Last updated: 28 September 2020. Click About This Website for update list.
For over 20 years the most stable and extensive resource on the internet for pipe and electronic organs
The hub of this site is the Complete Articles page which gives you instant access to many detailed articles dealing with numerous technical aspects of both pipe and electronic organs. Use the Google search box below to quickly identify areas of interest. While browsing, why not also listen to over 4 Ĺ hours of music played on the three manual organ below and the Prog Organ virtual pipe organ here?
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!! NEW !! - The physics of organ blowing
Raising the wind in pipe organs by human muscle power was universal until the industrial revolution got underway, though the subject has not been extensively studied. Yet by the mid-nineteenth century, at least two millennia of development had resulted in highly evolved bellows systems which were capable of providing stable and copious wind to the largest instruments such as Schulze's monumental organ at Doncaster. However there remains a problem today in that the physics of organ blowing is not apparently tackled anywhere in the public domain literature. Consequently one struggles to find answers to quite basic questions such as the wind pressures and volumetric air flow rates which human blowers could achieve, and the time for which they could maintain the effort. The upshot is that it is easy to overlook useful information which some of the most apparently bizarre and fanciful images of organ blowers at work can reveal until we have looked at the physics of the humble bellows. Similarly, the physics can enable some of the ancient texts relating to organs to be interpreted more intelligently. Another example relates to claims that some instruments built in the nineteenth century used wind pressures exceeding 20 inches (508 mm) of water raised by manpower alone, which might seem extraordinary given that most church organs made do with about 3 inches. Yet without understanding the physics of bellows it is impossible to verify such assertions. These and similar uncertainties obviously assume importance in the context of organ historiography, which looks at codified history to judge whether it is sensible, but resolving them is not an entirely trivial undertaking. Therefore this article attempts to augment the story of organ blowing by outlining the physics which governs how bellows and their blowers were perforce constrained to operate in times past.
The picture above is of a test rig used for experiments on pipe organ valves, such as those described in the articles entitled Calculating Pallet Size, Touch Relief in Mechanical Actions and Response Speed of Electric Actions. These can also be accessed from the Complete Articles page where summaries are also available.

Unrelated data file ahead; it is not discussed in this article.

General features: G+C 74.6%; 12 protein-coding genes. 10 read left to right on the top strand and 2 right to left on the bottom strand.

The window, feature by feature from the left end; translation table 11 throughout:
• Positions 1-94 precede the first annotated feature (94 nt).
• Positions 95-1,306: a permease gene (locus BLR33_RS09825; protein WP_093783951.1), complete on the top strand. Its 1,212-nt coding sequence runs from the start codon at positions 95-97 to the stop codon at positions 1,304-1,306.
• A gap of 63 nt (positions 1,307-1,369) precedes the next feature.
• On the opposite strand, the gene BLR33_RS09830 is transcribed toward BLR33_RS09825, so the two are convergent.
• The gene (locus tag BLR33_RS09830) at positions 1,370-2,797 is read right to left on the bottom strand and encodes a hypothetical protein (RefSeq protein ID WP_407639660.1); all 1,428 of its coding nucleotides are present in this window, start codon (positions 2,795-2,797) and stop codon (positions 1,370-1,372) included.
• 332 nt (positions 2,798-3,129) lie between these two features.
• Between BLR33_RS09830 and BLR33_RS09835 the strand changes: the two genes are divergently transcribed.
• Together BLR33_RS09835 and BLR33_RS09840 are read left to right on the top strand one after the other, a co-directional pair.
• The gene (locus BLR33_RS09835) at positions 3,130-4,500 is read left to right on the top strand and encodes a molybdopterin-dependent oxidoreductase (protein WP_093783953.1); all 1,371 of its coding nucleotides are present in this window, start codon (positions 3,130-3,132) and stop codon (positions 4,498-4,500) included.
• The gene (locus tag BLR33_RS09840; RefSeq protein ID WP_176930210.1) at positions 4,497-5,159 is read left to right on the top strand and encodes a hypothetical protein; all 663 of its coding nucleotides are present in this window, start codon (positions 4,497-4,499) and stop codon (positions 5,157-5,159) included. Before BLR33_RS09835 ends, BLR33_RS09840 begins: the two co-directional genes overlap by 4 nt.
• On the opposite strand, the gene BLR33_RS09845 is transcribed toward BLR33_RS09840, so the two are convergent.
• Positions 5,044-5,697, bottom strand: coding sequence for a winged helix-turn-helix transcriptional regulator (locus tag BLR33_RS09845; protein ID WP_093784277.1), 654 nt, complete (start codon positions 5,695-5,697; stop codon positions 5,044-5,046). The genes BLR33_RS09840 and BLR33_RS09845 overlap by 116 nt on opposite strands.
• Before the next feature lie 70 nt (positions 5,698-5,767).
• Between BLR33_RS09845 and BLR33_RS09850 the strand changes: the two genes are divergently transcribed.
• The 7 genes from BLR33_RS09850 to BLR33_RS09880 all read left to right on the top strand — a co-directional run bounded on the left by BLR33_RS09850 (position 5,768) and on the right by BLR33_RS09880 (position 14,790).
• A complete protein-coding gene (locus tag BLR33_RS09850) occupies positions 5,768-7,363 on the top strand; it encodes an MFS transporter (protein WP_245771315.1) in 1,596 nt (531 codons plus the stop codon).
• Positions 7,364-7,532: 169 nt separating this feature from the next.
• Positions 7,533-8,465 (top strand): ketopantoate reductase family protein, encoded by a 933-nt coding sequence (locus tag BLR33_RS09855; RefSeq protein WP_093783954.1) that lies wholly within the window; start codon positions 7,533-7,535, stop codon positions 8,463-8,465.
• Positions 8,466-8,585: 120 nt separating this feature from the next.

This electronic organ is a dual purpose instrument containing both "straight" and "theatre" voices, designed and made by the author. It is tuned to the author's Dorset Temperament with the addition of some impure octaves as described in Keyboard Temperaments with Impure Octaves. A full specification is available for download here (PDF file, 117 kB).
The things they say:
These recordings span some years and they were made in various rooms and auditoria. The older tracks were made using analogue equipment and some were recorded acoustically using microphones, hence the occasional noises due to piston thuds and page turns, etc. Other tracks were captured electrically. All are of real players performing in real time - no synthetic MIDI 'performances' here. I have not got round yet to normalising the volume settings of all the tracks so they are compatible with each other, therefore you might wish to adjust the volume between tracks depending on which ones you select. Do not be alarmed if some tracks appear to start with an excessive noise level - this simply means they were recorded at a higher level than others. Just turn the volume down to suit. In any case, it is a wise precaution to always begin playing each track at a low level to protect your audio equipment and your ears from unexpectedly high signal levels when the music begins. Although the instrument has 13 ranks of theatre organ voices in addition to its 'straight' sounds (see specification), copyright considerations preclude the inclusion of much theatre-style music here. Playing time 1 hour 35 mins approx.
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